How to get
along when we don’t see eye to eye
National Geographic had a poignant article recently about the fossils of two saber-tooth cats discovered locked in combat. To quote the article: “One had bitten deep into the leg bone of the other, a thrust that trapped both in a common fate.” The cause of the death of these two big cats is as clear as the cause of the extinction of their species. They could not survive because they were too busy fighting each other. The same can be said of the church today. As the apostle Paul put it: “If you keep on biting and devouring each other, watch out or you will be destroyed by each other.” (Galatians 5:15).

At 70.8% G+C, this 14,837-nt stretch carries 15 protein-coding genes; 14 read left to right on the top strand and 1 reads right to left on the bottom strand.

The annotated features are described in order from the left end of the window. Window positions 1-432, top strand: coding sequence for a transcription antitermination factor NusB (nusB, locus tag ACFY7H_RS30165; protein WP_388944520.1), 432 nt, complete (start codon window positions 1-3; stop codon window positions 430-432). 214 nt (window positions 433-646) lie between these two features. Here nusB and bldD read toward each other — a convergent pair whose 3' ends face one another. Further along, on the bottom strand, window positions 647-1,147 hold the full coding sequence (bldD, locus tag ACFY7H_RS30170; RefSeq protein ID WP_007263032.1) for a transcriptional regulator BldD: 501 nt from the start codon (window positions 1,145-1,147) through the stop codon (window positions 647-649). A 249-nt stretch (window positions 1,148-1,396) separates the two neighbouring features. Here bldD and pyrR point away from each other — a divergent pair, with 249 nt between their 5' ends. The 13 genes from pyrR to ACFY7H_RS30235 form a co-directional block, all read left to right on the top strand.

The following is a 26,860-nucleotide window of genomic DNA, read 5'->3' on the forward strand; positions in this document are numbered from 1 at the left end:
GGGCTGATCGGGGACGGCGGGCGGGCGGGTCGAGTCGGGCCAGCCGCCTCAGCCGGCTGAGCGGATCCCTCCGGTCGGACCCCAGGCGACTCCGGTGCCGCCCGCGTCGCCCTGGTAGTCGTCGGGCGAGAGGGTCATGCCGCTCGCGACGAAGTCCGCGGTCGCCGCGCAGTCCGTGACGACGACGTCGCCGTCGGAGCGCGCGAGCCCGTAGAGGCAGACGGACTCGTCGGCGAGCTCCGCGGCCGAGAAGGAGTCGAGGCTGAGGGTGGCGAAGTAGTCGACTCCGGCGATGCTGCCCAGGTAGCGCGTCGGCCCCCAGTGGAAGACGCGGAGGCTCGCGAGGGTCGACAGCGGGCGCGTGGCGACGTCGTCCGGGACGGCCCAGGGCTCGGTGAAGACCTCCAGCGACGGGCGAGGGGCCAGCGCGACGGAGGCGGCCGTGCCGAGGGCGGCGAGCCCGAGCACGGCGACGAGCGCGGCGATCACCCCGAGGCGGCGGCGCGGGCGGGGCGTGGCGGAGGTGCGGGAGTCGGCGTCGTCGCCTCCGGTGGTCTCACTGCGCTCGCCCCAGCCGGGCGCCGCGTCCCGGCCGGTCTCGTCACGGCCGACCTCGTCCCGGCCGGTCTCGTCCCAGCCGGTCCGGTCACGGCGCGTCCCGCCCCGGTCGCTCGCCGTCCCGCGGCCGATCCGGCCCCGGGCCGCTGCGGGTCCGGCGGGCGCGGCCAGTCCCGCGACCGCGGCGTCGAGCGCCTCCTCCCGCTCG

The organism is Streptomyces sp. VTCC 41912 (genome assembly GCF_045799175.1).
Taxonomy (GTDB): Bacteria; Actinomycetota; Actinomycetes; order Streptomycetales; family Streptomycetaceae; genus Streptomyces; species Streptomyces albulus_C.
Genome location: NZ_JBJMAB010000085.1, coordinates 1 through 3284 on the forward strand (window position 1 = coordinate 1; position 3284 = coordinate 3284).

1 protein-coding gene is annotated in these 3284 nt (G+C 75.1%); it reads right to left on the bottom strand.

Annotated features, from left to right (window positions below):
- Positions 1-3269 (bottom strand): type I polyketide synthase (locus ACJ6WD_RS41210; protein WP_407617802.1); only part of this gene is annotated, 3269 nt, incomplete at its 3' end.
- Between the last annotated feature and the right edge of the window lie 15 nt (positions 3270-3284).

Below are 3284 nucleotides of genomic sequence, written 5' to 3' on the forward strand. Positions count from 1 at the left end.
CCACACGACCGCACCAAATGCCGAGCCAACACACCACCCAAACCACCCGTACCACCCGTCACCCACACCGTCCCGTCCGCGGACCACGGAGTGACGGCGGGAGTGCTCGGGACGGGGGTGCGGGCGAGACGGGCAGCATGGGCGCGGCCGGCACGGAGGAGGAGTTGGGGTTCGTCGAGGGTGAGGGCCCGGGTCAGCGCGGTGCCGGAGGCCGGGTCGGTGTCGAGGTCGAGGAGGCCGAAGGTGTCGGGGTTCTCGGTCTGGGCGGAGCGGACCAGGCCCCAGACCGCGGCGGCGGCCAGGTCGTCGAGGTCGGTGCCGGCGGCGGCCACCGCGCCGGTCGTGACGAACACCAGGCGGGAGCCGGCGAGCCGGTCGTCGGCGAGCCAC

Satan is a master at using controversial issues to distract the church from her true mission in the world. A former police officer tells of the tactics of a group of thieves: “They enter the store as a group. One or two separate themselves from the group, and the others start a loud commotion in another section of the store. This grabs the attention of the clerks and customers. As all eyes are turned to the disturbance, the accomplices fill their pockets with merchandise and cash, leaving before anyone suspects. Hours -- sometimes even days -- later, the victimized merchant realizes things are missing and calls the police. Too late.” (Tom McHaffie) How often this strategy is used by the Evil One. We are seduced into paying attention to the distractions, while our churches are ransacked. In our case we are in danger of losing not our merchandise, but our mission. And a church without a mission will soon be out of commission. The major realignment occurring in the Anglican Communion, particularly in North America with which we identify, is over the essentials of the Christian faith (see here and here). The German, Rupert Meldenius’ famous phrase, "In essentials unity, in non-essentials liberty, in all things charity” best sums up Paul’s teaching in Romans (On the source see here).